examples of such responses: 1) “Empowering [the community] and gaining interest and trust in the project” (ART); 2) “It has helped to empower community members to take on some of the challenges they have identified” (ART); 3) “Feeling ownership in the project by the Tribe as a whole” (SRT); and 4) “The satisfaction of knowing that [the community] had the opportunity to design and participate in the project” (SRT).

Another key area of focus concerned Getting the Community More Involved both in the Project and With Each Other. Responses indicating a focus on this construct include the following: 1) “Increasing [community] involvement in identifying the strengths and weaknesses of the community, and methods for increasing well-being. Basically involving, respecting and empowering the community” (ART); 2) “Facilitation of community involvement in the project and more interaction with each other” (ART); 3) “Bringing the

Pimatisiwin. Author manuscript; available in PMC 2014 October 27.

NIH-PA Author Manuscript

NIH-PA Author Manuscript

NIH-PA Author Manuscript

Lonczak et al.

Page 10

community together to discuss priority issues to address” (SRT); and 4) “The Suquamish community has been supportive of the project and have taken a real interest in it. Many have participated in the curriculum review meetings and retreat” (SRT). The latter of these quotes also emphasizes the importance of Community Support for the project, as do the following:

1) “The project evaluation indicates that it is viewed positively and particularly likes the blending of culture and substance abuse. They see positive changes in the youth” (ART); and 2) “We have had great meetings with the community about the project. A lot of people are interested and that’s great” (SRT). This data also indicated a specific focus on how the youth are impacted by the project, as exemplified by the following comments: 1) “Chance to demonstrate commitment to youth” (ART); and 2) “The effect we have at community meetings and our effect on the youth” (SRT).

Examples of comments related to Trust-building are as follows: 1) “Building a relationship based on trust and respect with community members, and between the [Suquamish Team] and the [UW Team]” (ART); and 2) “Suquamish communities trust of the University of Washington” (SRT). The final prominent category concerned the project’s impact on research itself, although this was only expressed by members of the UW team. For example, one ADAI team member noted “Increased capacity as consumers of research” as a key impact of the HOC project.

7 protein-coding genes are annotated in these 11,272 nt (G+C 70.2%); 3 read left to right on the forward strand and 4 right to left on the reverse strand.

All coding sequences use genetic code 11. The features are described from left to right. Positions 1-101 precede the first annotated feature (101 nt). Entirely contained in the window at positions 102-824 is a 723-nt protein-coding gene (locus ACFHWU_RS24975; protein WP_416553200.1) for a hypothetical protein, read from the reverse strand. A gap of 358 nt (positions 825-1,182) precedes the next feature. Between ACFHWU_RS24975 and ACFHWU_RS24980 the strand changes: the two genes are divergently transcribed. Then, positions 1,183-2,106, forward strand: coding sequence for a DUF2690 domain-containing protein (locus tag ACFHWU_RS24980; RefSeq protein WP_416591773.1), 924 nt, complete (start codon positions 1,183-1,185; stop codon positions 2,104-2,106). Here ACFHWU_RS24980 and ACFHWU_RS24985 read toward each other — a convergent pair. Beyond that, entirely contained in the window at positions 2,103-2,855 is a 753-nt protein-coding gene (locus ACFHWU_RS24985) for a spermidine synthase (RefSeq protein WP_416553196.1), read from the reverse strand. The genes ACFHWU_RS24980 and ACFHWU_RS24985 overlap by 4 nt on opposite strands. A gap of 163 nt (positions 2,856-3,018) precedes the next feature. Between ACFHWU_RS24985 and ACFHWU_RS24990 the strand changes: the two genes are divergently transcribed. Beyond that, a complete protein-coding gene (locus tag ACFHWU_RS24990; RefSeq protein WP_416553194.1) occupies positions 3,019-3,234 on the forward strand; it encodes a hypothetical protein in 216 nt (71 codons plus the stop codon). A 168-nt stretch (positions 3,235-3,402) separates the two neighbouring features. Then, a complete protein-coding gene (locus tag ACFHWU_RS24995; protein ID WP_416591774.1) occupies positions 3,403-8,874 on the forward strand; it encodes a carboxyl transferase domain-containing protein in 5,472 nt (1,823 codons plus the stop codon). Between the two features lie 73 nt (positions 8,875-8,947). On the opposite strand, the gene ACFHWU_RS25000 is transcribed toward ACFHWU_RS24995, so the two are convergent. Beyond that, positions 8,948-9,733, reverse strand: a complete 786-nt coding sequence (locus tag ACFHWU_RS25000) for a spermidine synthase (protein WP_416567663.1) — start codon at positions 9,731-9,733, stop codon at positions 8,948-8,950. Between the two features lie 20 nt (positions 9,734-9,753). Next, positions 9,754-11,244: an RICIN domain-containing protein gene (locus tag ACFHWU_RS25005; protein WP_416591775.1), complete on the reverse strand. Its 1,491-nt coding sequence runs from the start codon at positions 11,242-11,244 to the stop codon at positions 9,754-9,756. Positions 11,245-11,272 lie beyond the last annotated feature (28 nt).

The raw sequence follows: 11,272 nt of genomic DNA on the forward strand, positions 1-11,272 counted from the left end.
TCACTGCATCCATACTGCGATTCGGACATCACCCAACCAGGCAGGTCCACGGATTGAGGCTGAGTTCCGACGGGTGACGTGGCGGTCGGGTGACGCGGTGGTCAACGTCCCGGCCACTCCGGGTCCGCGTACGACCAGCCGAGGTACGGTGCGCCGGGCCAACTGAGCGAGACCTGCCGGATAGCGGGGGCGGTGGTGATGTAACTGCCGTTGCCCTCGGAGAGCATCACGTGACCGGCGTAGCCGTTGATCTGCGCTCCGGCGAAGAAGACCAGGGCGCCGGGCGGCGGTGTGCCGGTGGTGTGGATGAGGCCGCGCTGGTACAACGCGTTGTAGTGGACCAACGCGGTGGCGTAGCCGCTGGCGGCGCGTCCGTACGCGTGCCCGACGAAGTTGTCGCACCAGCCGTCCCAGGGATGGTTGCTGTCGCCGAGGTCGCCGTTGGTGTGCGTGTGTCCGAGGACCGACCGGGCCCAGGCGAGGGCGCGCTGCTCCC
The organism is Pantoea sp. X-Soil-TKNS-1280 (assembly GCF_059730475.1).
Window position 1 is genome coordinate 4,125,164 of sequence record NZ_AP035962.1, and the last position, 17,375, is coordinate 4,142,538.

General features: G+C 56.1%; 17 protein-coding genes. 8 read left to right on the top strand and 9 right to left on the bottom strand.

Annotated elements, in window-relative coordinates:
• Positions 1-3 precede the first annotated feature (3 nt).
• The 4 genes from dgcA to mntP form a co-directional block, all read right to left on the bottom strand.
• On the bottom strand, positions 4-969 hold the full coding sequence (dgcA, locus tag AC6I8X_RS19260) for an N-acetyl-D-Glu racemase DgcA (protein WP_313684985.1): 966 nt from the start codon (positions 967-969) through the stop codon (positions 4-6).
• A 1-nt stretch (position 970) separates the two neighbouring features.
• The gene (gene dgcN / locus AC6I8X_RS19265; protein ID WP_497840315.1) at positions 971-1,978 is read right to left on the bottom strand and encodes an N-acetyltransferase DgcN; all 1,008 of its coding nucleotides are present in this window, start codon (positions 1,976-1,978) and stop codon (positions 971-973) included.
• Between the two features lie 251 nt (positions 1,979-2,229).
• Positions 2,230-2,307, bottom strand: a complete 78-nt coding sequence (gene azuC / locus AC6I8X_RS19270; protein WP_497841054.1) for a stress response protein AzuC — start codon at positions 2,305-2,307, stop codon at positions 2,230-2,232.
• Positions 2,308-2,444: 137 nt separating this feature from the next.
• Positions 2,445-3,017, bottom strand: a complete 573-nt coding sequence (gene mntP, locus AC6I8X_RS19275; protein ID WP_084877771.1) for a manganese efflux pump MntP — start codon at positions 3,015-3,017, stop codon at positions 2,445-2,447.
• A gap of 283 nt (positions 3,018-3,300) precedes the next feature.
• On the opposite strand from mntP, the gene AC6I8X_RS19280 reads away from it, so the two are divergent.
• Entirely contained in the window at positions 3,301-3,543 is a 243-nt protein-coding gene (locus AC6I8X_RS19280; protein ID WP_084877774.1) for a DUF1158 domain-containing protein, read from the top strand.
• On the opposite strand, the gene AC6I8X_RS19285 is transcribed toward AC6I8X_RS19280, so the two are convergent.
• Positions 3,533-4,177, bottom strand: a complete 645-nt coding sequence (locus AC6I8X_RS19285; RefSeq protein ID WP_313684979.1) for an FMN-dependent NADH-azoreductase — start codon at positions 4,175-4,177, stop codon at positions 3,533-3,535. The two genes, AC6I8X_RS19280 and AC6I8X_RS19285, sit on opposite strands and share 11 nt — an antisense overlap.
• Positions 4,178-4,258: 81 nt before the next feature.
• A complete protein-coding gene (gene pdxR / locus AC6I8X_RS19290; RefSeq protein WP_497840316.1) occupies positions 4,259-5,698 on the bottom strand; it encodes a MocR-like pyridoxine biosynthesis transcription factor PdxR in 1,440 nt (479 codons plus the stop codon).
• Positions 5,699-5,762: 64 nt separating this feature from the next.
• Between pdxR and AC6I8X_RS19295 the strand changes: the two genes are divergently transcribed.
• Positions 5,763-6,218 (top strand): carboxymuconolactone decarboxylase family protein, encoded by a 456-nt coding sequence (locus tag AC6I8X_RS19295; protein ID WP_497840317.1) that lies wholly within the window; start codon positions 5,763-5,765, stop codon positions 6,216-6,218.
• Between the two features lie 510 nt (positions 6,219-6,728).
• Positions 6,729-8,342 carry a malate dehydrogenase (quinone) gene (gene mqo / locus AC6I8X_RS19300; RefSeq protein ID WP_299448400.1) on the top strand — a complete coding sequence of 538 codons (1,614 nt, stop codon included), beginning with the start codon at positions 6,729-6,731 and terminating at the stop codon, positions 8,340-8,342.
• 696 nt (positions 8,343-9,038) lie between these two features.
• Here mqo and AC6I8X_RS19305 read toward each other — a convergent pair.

The second open-ended IP question: “In your opinion, what could be done to improve the collaborative group’s effectiveness?” indicated that, by far, both research teams felt that this end could best be met by both research teams Spending More Time Together (20 total responses). For example, team members expressed the need to 1) “Continue to have more time for social interaction and building and maintaining trust” (ART); and 2) “Continue to have [the Suquamish Team] and [the UW Team] meet regularly - face to face time is so important” (SRT). The priority for more time shared between the two research teams included both work-related, more formal types of gatherings, as well as informal social gatherings. Other suggested improvements included More Community outreach (6 responses); Trust building (3 responses); and Focus on the Curriculum (3 responses). Importantly, satisfaction with how things were going was also common. Team members either wrote that “nothing [needs to be done]” (3 responses) or that the project is on the right track and should continue what it’s doing (6 responses).

Similarly, in response to the IP’s final qualitative question: “Is there anything you would do differently if you participated in a collaborative effort in the future?” the most common response was not to do anything differently. On the other hand, suggested improvements were as follows: Authority/Role-Related Improvements, for example 1) “Better clarification of roles;” and 2)“ More clearly specify leadership roles at the outset”, though this was only reported by ADAI team members. Greater care in hiring decisions was another key concern for both teams (4 responses); and, a specific desire for a male to be hired on the Suquamish Team was noted by members from both teams. Several other responses pertained to improvements in the relationship between Suquamish and ADAI research group members, with emphasis on Improved Communication, More Time Together, Relationship Building, and more Cross-Cultural Training. Overall, though, responses to this question suggest